The parliament has passed three codes aimed at consolidating diverse labour laws.
They are the Industrial Relations Code, the Social Security Code and the Occupational Safety, Health and Working Conditions Code, 2020.
The June 2002 report of the 2nd National Commission on Labour is the root of the idea of consolidated labour codes.
The broad vision has been to give an impetus to economic activity without adversely affecting the interests of workers.
They were drafted with the basic objective of amalgamating, simplifying and rationalising labour laws.
A positive feature is that the Social Security Code promises the establishment of social security funds for unorganised workers, as well as gig and platform workers, and their welfare would be addressed by the National Social Security Board.
The threshold for considering any premises as a factory has also been raised from 10 to 20 workers without the use of power, and from 20 to 40 with power.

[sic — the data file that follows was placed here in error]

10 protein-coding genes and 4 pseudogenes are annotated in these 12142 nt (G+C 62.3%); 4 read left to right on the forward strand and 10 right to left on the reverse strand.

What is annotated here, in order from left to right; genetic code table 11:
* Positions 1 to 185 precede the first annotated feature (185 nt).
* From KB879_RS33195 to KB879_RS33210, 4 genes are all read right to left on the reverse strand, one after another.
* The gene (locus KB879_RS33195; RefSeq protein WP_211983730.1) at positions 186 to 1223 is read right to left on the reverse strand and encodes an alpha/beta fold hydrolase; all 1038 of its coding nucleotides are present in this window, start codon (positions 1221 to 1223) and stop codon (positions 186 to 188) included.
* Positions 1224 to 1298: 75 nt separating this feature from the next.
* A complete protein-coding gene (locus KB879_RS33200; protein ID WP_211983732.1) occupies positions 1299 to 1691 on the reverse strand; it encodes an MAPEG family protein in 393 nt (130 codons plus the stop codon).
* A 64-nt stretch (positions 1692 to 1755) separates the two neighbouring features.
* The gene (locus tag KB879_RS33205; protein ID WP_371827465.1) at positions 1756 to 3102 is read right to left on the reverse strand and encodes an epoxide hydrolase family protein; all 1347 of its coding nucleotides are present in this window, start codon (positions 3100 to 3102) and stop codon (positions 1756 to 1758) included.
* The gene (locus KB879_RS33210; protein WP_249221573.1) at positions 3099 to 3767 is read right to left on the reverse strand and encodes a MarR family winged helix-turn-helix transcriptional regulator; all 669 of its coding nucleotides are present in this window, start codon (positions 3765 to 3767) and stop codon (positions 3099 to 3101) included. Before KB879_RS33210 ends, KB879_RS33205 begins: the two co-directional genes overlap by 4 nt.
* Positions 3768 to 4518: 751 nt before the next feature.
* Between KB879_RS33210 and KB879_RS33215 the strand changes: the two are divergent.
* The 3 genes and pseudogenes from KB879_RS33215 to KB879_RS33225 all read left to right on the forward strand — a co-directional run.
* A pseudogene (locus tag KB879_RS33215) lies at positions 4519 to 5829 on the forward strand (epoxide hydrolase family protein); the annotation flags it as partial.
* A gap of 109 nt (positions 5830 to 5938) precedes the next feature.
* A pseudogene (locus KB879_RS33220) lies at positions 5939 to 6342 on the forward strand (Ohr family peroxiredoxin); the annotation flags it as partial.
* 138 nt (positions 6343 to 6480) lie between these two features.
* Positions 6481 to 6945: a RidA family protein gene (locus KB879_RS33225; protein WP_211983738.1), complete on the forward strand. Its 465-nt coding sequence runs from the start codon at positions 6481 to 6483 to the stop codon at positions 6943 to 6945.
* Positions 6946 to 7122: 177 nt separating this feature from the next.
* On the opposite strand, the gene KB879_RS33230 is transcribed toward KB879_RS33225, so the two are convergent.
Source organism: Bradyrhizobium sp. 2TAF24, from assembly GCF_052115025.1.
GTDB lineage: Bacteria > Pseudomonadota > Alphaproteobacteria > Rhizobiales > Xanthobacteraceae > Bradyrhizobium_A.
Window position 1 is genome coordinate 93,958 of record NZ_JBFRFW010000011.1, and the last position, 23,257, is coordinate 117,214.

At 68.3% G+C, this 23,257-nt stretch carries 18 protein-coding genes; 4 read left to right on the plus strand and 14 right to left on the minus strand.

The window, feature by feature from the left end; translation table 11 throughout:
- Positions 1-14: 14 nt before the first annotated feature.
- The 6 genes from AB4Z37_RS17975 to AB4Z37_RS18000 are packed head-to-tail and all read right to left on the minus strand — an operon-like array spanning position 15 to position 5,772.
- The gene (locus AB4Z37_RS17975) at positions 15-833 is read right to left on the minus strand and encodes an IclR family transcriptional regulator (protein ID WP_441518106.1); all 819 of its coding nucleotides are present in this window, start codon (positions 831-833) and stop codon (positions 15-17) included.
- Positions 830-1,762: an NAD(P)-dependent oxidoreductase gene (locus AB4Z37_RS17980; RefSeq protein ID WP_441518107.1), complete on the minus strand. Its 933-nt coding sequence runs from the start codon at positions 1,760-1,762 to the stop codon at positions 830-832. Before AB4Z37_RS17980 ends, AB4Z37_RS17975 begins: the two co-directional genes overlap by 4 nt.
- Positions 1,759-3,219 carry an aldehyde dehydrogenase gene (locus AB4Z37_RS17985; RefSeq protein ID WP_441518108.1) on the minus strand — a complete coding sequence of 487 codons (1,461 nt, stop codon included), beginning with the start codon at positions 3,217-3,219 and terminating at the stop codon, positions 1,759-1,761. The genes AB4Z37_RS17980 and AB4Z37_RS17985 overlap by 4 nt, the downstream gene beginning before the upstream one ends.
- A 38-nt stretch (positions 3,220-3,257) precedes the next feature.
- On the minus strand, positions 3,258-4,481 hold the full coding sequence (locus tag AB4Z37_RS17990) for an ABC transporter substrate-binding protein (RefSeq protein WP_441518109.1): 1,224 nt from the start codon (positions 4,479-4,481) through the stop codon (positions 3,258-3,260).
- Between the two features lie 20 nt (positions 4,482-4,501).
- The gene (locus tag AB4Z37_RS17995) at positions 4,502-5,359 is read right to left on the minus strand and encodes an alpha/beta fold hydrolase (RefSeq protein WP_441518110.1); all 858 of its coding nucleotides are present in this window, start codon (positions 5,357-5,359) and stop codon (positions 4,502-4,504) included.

It is argued that the laws of paramount importance, having far too much impact on the people were passed in haste or without sufficient deliberation.
The three codes are an updated version of the respective Codes of 2019, which were scrutinised by a Standing Committee, therefore, it is widely opined that they should have been sent back to the panel for an assessment.
The most contentious feature is the increase in the threshold for an establishment to seek government permission before closure, lay-off or retrenchment from units that employ 100 workers to 300.
This gives establishments greater freedom in their termination and exit decisions. This was not found in the 2019 draft.
It is argued that, with these codes involving a voluminous body of legislation, the final version should have been widely discussed with the stakeholders.
Another contentious section allows the appropriate government to exempt any new factory from all provisions of the Code on occupational health, safety and working conditions.
There is a fear that expansive powers of the exemption have been conferred on the respective governments and there has been an excessive delegation of rule-making powers.